President Barack Obama’s Supreme Court pick Elena Kagan will go before Congress this week, offering lawmakers the opportunity to question her record, her beliefs and whether she can be impartial on the nation’s highest court.
Kagan will be introduced and give her opening statement Monday, beginning 12:30 p.m. EST. Senate Judiciary Committee members will also give an opening Monday, with the question and answer session Tuesday. If confirmed, Kagan will replace retiring Justice John Paul Stevens.
Even as GOP lawmakers are almost certainly preparing for Kagan’s grilling Tuesday, speculation swirling about the nominee has yet to even pin down what her political views are.
Is she a not-so-leftist liberal as painted by the Los Angeles Times? Others apparently believe she’s far outside the mainstream, as a round-up of USA Today points out. And for all that, conservatives are still not united in opposing her appointment.
Kagan, 50, is currently U.S. Solicitor General. But her glaring lack of experience on the bench has been a sticking point for many Senate Republicans. This is notable because it is the Senate that will actually confirm her, as mandated by the Constitution.
According to USA Today:
“Sen. John Cornyn, R-Texas, a member of the Senate Judiciary Committee, said: ‘It’s hard to really see what she brings to the life of the Supreme Court … other than her political experience.’
Other conservatives also are leaning toward the ‘no’ column.
Ed Meese, who served as attorney general in the Reagan administration, said in an interview that Kagan is an ‘anti-constitutionalist,’ meaning she ‘feel(s) judges should substitute their own ideas for what the Constitution actually says.'”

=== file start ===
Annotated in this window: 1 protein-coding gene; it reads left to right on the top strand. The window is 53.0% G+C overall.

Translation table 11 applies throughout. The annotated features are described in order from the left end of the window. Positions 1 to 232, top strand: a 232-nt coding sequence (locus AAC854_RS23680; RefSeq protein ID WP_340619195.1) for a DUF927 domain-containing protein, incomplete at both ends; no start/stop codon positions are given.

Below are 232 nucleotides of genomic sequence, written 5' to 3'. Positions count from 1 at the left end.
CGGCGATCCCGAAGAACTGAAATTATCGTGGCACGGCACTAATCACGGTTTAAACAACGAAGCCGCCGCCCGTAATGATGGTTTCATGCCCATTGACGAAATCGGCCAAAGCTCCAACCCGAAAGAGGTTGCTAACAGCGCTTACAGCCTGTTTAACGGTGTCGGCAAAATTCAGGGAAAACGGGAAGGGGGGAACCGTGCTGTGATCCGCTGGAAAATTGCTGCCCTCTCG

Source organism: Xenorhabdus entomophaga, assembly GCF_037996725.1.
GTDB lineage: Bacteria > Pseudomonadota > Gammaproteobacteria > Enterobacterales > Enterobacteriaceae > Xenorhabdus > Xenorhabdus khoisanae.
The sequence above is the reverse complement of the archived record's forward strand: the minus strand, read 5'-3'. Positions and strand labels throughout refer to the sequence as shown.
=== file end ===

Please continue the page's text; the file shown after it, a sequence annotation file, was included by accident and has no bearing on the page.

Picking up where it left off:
Kagan is the former dean of Harvard’s law school and, in her current post, the top appellate lawyer and representative at the Supreme Court. She has no previous experience sitting on the bench though she would not be the first non-judge nominated to the Supreme Court. She was educated at Princeton, Oxford and Harvard Law. She spent time clerking for Justice Thurgood Marshall before entering into private practice briefly for two years.
Obama has called GOP criticism of Kagan “pretty thin gruel” and repeatedly praised Kagan’s judgment and intellect.
“’Elena Kagan’s record and her performance in every job that she’s had, what you see is someone with an extraordinarily powerful intellect, somebody with good judgment, somebody who understands the impact that laws have on individual Americans,’ Obama said.
The president told both Democrats and Republicans to bring on the questions, saying they should, ‘ask her tough questions, listen to her testimony, go though the record, go through all the documents that have been provided to the Senate Judiciary Committee and then vote their conscience.'”
Meanwhile, Republican senators are keeping open the possibility of a filibuster — an informal attempt to block the nomination, although Democrats would likely have the 60 votes needed to override it, according to the Wall Street Journal.